If someone follows you in Twitter, the polite thing to do is reciprocate, right? Well, maybe so, but I think it needs a little more thought than that. Here is a list of the steps I take when someone follows me.
Incidentally, the same techniques, with a bit of adjustment, work for any social network situation where people can become your "friend".
#1: What's in it for you?
As a general rule, I think about what I hope to gain from the relationship. Relationship? Yes: as soon as you follow someone, or they follow you, you have a relationship of sorts, whenever you want it or not and regardless of whether you pay it any attention. The only way to avoid it whilst remaining within your Twitter network is by blocking that person.
Now, my primary reason for wanting to link with anyone online is my interest in educational ICT. I have a secondary interest, that of business, because I run my own business. I am also interested in writing and journalism. And that is pretty much it. Unless you have the most amazing powers of persuasion, chances are that I won't be your friend or follower unless you come into one of those categories. Yes, there are the odd exceptions, such as connecting with someone who likes the same sort of music as I do, but even there it is almost certainly the case that I already "know" or know of the person through one of the other spheres I have just mentioned.
This is very much linked to my main website, of course. The focus of that is ICT in education. There may be a great, newsworthy article just begging to be written -- but if it's not to do with ICT in education it probably won't be me writing it, and if I do, it won't be on that website.
What it comes down to is this: I don't want to populate my Twitter network with people who have little or nothing to do with my main interests, because that will only make it more likely that I will miss something important from the people who do. That's why I don't agree with the people who advocate following as many people as possible: I think one needs to be more discriminating than that.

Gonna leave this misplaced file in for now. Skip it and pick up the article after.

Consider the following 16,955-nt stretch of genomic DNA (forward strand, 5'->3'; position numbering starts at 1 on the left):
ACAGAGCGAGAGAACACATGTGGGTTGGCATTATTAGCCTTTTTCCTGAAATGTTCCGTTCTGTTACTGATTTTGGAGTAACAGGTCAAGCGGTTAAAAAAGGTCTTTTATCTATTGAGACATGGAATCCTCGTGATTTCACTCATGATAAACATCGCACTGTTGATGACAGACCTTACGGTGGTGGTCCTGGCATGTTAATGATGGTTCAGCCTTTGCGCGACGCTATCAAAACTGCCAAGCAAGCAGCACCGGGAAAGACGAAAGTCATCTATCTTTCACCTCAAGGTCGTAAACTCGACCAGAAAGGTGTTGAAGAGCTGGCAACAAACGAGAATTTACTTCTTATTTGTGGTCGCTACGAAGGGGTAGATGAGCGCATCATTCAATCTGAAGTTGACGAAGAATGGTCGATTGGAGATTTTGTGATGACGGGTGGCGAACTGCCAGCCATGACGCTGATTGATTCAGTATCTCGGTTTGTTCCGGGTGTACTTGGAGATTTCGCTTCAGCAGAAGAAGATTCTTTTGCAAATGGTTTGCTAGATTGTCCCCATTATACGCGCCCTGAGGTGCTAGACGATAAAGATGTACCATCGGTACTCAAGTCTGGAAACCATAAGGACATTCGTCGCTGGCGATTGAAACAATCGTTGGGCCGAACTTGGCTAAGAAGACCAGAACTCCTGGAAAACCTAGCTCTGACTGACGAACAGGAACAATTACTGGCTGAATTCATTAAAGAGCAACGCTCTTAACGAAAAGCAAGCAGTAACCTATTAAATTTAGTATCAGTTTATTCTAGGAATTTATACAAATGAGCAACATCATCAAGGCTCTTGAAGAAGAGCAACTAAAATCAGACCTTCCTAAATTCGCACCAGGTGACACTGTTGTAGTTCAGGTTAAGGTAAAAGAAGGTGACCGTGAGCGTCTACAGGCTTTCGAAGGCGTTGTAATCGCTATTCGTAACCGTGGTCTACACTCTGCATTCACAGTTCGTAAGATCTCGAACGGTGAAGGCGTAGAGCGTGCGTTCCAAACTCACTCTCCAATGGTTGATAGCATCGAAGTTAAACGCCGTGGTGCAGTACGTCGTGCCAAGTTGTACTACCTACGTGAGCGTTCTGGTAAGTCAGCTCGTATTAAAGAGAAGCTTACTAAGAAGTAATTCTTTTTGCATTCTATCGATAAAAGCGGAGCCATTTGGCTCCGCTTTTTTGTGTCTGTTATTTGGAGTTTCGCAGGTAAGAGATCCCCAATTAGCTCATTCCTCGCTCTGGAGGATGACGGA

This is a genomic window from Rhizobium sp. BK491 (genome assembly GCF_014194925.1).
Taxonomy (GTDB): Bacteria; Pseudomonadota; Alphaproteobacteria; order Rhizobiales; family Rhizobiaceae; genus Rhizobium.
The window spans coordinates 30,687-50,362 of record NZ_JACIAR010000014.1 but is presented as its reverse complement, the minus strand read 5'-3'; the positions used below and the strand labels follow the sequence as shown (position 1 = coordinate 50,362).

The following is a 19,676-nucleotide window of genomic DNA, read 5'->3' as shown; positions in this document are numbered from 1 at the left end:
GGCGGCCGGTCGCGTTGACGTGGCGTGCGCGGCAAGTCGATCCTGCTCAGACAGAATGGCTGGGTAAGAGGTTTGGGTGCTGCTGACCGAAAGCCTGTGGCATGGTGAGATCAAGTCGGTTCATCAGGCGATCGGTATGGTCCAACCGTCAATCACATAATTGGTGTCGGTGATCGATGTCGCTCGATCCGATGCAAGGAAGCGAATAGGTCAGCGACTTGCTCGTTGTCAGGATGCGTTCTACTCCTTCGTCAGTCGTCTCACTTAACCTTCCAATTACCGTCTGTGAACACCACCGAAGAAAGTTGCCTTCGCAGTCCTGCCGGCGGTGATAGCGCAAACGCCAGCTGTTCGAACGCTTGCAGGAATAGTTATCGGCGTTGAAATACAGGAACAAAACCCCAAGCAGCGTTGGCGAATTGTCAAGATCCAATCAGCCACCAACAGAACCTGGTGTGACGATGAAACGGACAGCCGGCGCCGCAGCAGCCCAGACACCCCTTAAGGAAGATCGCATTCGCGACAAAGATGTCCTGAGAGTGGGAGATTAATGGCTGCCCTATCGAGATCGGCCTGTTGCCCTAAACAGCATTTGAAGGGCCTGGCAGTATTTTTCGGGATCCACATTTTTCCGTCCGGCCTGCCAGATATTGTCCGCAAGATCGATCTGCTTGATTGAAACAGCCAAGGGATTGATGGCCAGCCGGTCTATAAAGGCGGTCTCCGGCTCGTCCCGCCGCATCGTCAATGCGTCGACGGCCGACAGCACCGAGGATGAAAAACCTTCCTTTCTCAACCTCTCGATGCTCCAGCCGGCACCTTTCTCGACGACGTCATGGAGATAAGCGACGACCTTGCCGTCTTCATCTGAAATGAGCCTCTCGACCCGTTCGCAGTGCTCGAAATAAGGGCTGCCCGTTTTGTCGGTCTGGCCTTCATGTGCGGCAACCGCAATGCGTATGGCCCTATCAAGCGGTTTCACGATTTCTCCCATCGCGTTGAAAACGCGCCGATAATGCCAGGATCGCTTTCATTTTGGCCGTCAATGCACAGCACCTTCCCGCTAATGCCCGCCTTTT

In summary: decide in advance what sort of people you're happy to follow, ie the ones from whom you're likely to benefit from following.
That's the backdrop against which I take all of the steps that follow.
#2: Check the tweets
When I receive an email to say that someone is following me, I click on the link to their Twitter page. I then check look to see what they've been tweeting about. If it's mainly technology or education-related, that's a good start.
If it's about what they had for breakfast over the last week and a half, that's a real turn-off but not a "deal-breaker".
If their tweets are all along the lines of "Great investment opportunity: make $5,000 a week for 5 minutes' work", I will block them straight away.
If they haven't tweeted yet, go straight to #5.
#3: Check the numbers